Arlington's cable television advisory committee has scheduled a May 13 public hearing to solicit citizens' views on the quality of the county's privately run cable television system and suggestions for improving it.

Joseph D. Lewis, chairman of the County Board-appointed committee, said the hearing was a condition the county imposed on the system's owners when the board extended the life of the franchise contract.

The 35-channel system, known commercially as Metrocable, was sold in 1983 by a predominantly locally run firm for $33 million to Arlington Cable Partners Inc., a group formed by Gustav Hauser, former chief executive of Warner-Amex Cable Communications, and Odyssey Partners, a New York investment concern.

At the time of the contract extension, the County Board said the system's owners would have to demonstrate at the hearing that they had complied with the provisions of the contract.

That contract spells out dozens of details on such issues as the quality of the signal; procedures for handling consumer complaints, and the use of some channels by the county, the school system and the community.

The agreement also stipulates that Metrocable must prove that the system is "consistent with then current state of the art" for the industry and submit plans for increasing channel capacity.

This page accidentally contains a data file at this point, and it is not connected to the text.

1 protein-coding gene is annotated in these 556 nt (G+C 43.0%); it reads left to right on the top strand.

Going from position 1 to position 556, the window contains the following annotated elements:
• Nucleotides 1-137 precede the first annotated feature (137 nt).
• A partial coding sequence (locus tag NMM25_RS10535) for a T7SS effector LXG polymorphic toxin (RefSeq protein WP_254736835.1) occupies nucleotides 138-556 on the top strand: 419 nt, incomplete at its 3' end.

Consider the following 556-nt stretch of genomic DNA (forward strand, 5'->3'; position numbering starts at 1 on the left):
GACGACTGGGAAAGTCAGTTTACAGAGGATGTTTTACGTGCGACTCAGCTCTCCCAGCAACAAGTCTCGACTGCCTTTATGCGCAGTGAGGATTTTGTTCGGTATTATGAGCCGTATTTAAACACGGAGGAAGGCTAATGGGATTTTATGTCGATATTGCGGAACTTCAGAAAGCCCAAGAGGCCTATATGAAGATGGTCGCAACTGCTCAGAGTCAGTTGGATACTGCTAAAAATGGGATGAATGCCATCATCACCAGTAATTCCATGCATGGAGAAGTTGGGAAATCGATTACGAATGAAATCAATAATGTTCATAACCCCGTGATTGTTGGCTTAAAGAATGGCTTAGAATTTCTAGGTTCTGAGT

"They're pretty much in compliance" with the contract, Lewis said, adding that the system is nevertheless "not state of the art today. The question that needs to be decided is whether the system should be brought into the state of the art."

"In that sense," added Gary Smyth, the county's cable administrator, "there is a real concern as to whether Arlington is getting what it bargained for in the original agreement ."

Smyth added that John D. Evans, Metrocable's executive vice president, was quoted in an industry magazine as saying that systems with 118 channels do not really appeal to the average consumer and that 60 channels are "more than adequate."

Evans could not be reached for comment. But Lewis said that Metrocable has advised his committee that a private consultant whom the firm hired to study a possible expansion of channels has recommended against it. The consultant cited rapid changes in cable technology that could make a system redesigned today obsolete by the 1990s.

Lewis said Metrocable, which serves about 30,000 county households, could expand to 54 channels today without laying new cables.

Metrocable officials are expected to address the expansion issue at the May 13 hearing, scheduled for 8 p.m. in the County Board room at the courthouse.

The hearing, which is scheduled to be broadcast live on cable channel 31, also will cover such questions as adequacy of video and audio signals are adequate, diversity of programs, monthly rates and a variety of other issues.

The committee will take live telephone calls from viewers during the hearing.